A Horrifying Thing Happened In Ohio. Not Being Creepy Could Prevent It From Happening Again.

Last August, at least two members of the acclaimed Steubenville, Ohio, high school football team raped a 16-year-old classmate who had passed out drunk at a party. Fed up with the community of Steubenville, particularly the football community, for closing ranks around the girl's rapists to insist that the boys and their friends did nothing wrong and that the victim was the one to blame, an anonymous group recently released an incredibly disturbing video taken after the night of the party, in which her rapists call themselves "the rape crew" and laugh about what they did that night while referring to the girl as "dead" and "so raped." Don't worry, that's not the video I've embedded below, although, fair warning, clips from it do appear.

This video is one of the most comprehensive and thorough responses I've seen to what happened in Steubenville. I just wish we lived in a world where it didn't need to exist. This is not the first time something like this has happened, but if you jump to 2:00, the blame is placed exactly where it needs to be, and at 4:30, you'll find out why teaching boys how not to be creepy could help prevent things like this from happening again. There's something important you definitely don't want to forget at 6:58, and make sure you watch from 7:26 onward before leaving comments.



To learn about how you can support victims of assault and abuse, visit the Rape, Abuse & Incest National Network (RAINN). Or, if you need to talk, call (800) 656-HOPE.

Photo by Tim Mossholder on Unsplash
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Glenda moved to Houston from Ohio just before the pandemic hit. She didn't know that COVID-19-related delays would make it difficult to get her Texas driver's license and apply for unemployment benefits. She quickly found herself in an impossible situation — stranded in a strange place without money for food, gas, or a job to provide what she needed.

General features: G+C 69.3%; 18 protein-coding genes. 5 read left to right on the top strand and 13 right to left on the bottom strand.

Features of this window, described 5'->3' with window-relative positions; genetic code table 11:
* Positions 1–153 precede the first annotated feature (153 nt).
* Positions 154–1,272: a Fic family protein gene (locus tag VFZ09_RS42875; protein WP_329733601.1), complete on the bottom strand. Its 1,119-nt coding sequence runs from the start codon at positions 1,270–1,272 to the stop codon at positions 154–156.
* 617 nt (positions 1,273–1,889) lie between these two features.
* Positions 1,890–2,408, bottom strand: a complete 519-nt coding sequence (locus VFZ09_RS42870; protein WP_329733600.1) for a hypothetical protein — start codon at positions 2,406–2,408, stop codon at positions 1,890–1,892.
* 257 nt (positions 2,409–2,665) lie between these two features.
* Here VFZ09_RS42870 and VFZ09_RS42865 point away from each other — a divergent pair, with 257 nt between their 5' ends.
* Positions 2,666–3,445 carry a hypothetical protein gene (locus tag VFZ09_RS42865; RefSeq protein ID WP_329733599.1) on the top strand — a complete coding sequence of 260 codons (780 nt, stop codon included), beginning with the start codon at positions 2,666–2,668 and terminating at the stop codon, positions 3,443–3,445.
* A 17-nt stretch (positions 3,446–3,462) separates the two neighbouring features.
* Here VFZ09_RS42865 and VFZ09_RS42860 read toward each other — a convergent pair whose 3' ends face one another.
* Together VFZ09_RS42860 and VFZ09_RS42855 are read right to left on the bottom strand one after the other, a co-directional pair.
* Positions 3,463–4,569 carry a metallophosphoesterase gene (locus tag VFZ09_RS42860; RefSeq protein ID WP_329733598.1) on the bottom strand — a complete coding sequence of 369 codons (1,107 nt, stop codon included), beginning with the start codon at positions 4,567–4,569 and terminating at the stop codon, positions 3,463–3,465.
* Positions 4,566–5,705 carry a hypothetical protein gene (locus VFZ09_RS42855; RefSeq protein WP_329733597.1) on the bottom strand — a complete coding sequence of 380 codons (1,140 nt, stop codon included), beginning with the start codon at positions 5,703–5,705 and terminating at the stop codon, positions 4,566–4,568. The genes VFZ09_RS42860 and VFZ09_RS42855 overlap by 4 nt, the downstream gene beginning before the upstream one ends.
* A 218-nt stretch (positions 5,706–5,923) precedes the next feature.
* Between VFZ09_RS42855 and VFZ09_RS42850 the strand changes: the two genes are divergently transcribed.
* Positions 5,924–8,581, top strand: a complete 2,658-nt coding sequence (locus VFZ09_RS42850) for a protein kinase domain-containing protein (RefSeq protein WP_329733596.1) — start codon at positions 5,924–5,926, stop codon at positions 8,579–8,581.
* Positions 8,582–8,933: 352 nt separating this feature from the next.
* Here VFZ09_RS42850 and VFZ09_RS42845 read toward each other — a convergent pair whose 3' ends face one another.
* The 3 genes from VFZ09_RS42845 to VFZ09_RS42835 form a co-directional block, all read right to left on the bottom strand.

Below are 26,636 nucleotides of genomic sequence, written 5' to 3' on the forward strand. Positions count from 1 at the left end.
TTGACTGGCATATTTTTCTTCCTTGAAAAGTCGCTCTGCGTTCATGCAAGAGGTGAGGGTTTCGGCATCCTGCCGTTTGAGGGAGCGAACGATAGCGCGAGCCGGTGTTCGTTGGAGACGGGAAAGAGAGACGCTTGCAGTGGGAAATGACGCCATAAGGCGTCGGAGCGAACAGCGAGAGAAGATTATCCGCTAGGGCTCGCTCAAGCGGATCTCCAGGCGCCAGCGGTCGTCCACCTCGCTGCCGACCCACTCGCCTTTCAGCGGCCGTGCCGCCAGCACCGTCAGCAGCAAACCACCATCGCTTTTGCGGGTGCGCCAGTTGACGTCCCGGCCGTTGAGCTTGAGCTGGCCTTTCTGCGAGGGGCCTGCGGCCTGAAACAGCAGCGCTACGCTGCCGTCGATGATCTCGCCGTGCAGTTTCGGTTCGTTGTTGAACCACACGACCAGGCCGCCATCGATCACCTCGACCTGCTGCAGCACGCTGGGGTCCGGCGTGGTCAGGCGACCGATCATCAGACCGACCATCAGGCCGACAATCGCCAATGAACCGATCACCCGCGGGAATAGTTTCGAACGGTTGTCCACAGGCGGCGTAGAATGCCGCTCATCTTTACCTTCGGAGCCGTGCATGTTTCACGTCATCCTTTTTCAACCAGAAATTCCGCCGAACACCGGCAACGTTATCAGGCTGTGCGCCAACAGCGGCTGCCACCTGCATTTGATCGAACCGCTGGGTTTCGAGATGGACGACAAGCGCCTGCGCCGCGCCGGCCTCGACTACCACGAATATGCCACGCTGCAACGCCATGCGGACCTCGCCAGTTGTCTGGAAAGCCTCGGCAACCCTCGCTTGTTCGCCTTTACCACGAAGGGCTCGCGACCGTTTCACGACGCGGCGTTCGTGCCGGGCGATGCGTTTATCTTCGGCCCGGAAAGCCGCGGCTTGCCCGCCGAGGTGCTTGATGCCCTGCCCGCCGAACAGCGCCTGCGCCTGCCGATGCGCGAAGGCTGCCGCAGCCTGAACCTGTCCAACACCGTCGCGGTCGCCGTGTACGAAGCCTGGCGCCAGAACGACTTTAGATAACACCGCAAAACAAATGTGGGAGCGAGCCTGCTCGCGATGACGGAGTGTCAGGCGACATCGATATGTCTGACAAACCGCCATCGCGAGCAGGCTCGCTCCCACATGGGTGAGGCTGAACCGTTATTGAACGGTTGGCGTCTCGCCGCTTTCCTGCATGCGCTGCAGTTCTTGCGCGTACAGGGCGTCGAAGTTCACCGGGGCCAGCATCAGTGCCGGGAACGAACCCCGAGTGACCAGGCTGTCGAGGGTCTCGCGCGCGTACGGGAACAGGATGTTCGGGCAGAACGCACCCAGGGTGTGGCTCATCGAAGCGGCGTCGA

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For nearly 30 years, Bread of Life has been at the forefront of HIV/AIDS prevention, eliminating food insecurity, providing permanent housing to formerly homeless individuals and disaster relief.

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When she finally got out, she encountered Eva Thibaudeau, who happened to be walking down the street at the exact same time. Thibaudeau is the CEO of Temenos CDC, a nonprofit multi-unit housing development also founded by the Rasmuses, with a mission to serve Midtown Houston's homeless population.

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Photo by Tim Mossholder on Unsplash
True

Glenda moved to Houston from Ohio just before the pandemic hit. She didn't know that COVID-19-related delays would make it difficult to get her Texas driver's license and apply for unemployment benefits. She quickly found herself in an impossible situation — stranded in a strange place without money for food, gas, or a job to provide what she needed.

Alone, hungry, and scared, Glenda dialed 2-1-1 for help. The person on the other end of the line directed her to the Houston-based nonprofit Bread of Life, founded by St. John's United Methodist pastors Rudy and Juanita Rasmus.

For nearly 30 years, Bread of Life has been at the forefront of HIV/AIDS prevention, eliminating food insecurity, providing permanent housing to formerly homeless individuals and disaster relief.

Glenda sat in her car for 20 minutes outside of the building, trying to muster up the courage to get out and ask for help. She'd never been in this situation before, and she was terrified.

When she finally got out, she encountered Eva Thibaudeau, who happened to be walking down the street at the exact same time. Thibaudeau is the CEO of Temenos CDC, a nonprofit multi-unit housing development also founded by the Rasmuses, with a mission to serve Midtown Houston's homeless population.

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